Starting March 10, Texans will no longer have to wear masks in public. All businesses, from bars to bowling alleys and beyond, can open to their maximum occupancy. “It is now time to open Texas 100%,” Gov. Greg Abbott said.
But the question of timing is actually a difficult one, according to Texas public health experts from around the state. Six who spoke with the Star-Telegram agreed that, while rollbacks on COVID measures must occur eventually and Texas has seen great progress lately, Abbott may have been wise to wait a few weeks longer.
“I have mixed feelings,” said Diana Cervantes, a professor of biostatistics and epidemiology at UNT Health Science Center and a former official with Tarrant County Public Health. “There have been a lot of advances, I just wish it was done a little more incrementally and gave us a little more time to get more shots in arms. We are in a great place with three different types of vaccine, especially the one dose where you can target high-risk groups and high-risk areas. I just think if it was going into summer or definitely fall, we’d be in a better position. It’s definitely riskier at this point in time.”
There’s no doubt Texas is in a far better place than just a couple months ago. The seven-day average new case count has fallen from around 21,000 in mid-January to about 6,600. Hospitalizations were at 5,611 on March 1, having declined by more than half since January. Meanwhile, vaccinations are on the rise: As many as 216,000 Texans are now receiving a dose of vaccine per day. Some 6.5% have been fully vaccinated, including many vulnerable and elderly Texans. The share is likely to rise substantially, with Johnson and Johnson’s one-dose vaccine now available, and enough vaccine supply for 300 million Americans is expected by May.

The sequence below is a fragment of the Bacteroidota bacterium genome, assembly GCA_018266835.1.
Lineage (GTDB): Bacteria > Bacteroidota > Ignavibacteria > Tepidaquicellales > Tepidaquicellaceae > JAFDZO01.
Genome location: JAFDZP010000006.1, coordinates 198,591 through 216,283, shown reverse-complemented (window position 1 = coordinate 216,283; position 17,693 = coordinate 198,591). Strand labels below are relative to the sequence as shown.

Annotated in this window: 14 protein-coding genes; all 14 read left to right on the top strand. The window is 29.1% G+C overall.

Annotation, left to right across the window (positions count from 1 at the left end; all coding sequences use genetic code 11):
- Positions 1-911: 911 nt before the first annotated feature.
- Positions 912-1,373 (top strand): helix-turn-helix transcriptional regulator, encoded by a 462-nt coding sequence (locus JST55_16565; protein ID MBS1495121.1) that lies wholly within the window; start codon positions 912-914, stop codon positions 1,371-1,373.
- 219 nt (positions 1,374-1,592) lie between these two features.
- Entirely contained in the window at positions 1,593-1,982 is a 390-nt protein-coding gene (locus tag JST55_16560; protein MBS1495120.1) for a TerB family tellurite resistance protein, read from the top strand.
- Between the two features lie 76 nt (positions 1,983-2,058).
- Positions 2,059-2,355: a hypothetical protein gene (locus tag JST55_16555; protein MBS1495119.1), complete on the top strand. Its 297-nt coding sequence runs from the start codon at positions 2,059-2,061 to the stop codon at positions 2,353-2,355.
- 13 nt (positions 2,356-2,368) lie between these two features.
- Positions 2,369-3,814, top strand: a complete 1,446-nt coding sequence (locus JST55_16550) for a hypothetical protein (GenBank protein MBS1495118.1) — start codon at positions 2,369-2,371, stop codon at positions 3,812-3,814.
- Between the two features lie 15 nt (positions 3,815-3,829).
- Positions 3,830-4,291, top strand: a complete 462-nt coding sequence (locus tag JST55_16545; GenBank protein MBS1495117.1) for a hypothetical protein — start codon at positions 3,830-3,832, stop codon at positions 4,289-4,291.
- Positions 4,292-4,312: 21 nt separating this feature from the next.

But Texas’ share of vaccinated residents is below the U.S. average of 8% and worse than all but four other states. After falling since January, case counts have ticked upward the last few days. The numbers may also be inconsistent, given complications from the deep freeze of two weeks ago.
“It is interesting timing because I feel like one of the challenges with recent severe weather is a lot of the testing and other monitoring of the data has been a little erratic over the last week,” said Tiffany Radcliff, associate dean for research at the Texas A&M University School of Public Health. “As a researcher it’s a little hard for me to tell whether the cases are declining, stabilizing or increasing right now.”
And the numbers of cases and hospitalizations are not historically low either. Tarrant County’s ICU hospitalization occupancy rate was at 92% Tuesday. COVID hospitalizations in the Houston area were more than double their fall total. The statewide seven-day average case count of 6,000 is around where Texas was in the fall, just ahead of a surge, and now more contagious variants are spreading, particularly around Houston.